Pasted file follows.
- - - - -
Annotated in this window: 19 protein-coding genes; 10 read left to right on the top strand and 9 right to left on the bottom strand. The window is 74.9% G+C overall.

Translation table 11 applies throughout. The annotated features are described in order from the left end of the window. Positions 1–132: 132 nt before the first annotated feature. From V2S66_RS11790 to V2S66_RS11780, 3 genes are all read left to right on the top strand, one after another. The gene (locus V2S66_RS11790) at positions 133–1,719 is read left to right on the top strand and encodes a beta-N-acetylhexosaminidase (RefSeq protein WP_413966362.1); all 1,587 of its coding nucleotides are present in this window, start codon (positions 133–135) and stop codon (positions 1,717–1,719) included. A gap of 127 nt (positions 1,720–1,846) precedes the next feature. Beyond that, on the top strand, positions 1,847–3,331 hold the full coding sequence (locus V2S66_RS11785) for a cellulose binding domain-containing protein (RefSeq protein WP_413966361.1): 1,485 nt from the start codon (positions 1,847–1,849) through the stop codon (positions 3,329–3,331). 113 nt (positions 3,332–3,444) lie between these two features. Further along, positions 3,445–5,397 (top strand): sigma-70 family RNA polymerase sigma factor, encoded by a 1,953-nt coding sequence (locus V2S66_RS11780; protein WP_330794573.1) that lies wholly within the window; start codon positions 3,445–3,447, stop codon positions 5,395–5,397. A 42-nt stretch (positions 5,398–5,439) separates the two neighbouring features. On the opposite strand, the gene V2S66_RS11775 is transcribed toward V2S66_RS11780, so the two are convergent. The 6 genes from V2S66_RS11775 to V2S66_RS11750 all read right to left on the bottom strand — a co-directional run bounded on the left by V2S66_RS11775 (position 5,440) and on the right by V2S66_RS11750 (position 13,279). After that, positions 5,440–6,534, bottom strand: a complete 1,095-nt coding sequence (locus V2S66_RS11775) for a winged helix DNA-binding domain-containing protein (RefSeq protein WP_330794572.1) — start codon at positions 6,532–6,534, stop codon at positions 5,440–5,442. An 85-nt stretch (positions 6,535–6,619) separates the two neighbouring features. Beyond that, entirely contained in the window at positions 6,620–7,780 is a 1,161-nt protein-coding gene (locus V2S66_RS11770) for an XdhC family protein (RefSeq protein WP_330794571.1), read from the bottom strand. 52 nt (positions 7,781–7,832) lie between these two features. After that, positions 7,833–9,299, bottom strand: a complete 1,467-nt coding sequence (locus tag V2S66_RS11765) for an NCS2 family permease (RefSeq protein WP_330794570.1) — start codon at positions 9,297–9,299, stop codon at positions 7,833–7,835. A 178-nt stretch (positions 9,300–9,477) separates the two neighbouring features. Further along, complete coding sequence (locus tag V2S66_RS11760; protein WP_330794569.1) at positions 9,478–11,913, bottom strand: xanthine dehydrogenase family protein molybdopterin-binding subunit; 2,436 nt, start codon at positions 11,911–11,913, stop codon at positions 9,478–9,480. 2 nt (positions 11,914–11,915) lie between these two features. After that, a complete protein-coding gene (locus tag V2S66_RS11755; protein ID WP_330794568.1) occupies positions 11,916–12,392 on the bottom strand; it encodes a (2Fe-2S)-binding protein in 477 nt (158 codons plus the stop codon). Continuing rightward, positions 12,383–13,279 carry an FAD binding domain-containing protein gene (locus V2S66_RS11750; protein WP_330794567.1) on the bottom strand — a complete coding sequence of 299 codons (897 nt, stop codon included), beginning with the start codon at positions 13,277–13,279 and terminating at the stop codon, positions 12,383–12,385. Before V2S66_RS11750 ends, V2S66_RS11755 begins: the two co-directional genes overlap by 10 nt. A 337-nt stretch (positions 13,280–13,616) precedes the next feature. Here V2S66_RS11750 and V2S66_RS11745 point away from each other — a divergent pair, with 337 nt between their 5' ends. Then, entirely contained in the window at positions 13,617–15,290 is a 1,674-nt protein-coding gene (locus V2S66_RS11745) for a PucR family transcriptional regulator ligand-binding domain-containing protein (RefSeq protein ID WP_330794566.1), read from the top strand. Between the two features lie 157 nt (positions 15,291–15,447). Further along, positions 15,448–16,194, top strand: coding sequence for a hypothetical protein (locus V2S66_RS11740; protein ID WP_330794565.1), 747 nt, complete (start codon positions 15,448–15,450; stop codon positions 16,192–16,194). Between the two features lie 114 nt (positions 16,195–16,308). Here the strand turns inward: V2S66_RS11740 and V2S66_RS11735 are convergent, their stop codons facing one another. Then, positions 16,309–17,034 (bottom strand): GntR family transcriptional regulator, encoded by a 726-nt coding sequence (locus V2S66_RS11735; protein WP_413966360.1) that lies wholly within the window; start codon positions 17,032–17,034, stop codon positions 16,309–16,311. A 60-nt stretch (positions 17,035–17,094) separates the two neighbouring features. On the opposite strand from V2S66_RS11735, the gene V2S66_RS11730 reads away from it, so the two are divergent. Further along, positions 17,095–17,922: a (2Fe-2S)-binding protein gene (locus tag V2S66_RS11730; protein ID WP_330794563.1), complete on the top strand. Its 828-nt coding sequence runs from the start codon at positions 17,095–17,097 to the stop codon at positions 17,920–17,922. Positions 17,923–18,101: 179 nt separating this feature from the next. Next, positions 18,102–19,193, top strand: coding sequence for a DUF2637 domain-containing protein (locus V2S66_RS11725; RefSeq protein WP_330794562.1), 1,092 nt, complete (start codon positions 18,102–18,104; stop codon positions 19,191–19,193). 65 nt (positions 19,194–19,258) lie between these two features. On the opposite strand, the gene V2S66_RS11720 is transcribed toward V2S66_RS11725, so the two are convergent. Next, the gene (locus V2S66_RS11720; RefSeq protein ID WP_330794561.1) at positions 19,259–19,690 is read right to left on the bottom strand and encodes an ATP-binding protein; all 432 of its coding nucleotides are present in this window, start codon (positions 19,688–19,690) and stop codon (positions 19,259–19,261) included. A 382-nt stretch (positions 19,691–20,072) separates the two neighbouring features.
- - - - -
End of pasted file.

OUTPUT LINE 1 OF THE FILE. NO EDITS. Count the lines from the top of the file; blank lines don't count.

Annotated in this window: 19 protein-coding genes; 10 read left to right on the top strand and 9 right to left on the bottom strand. The window is 74.9% G+C overall.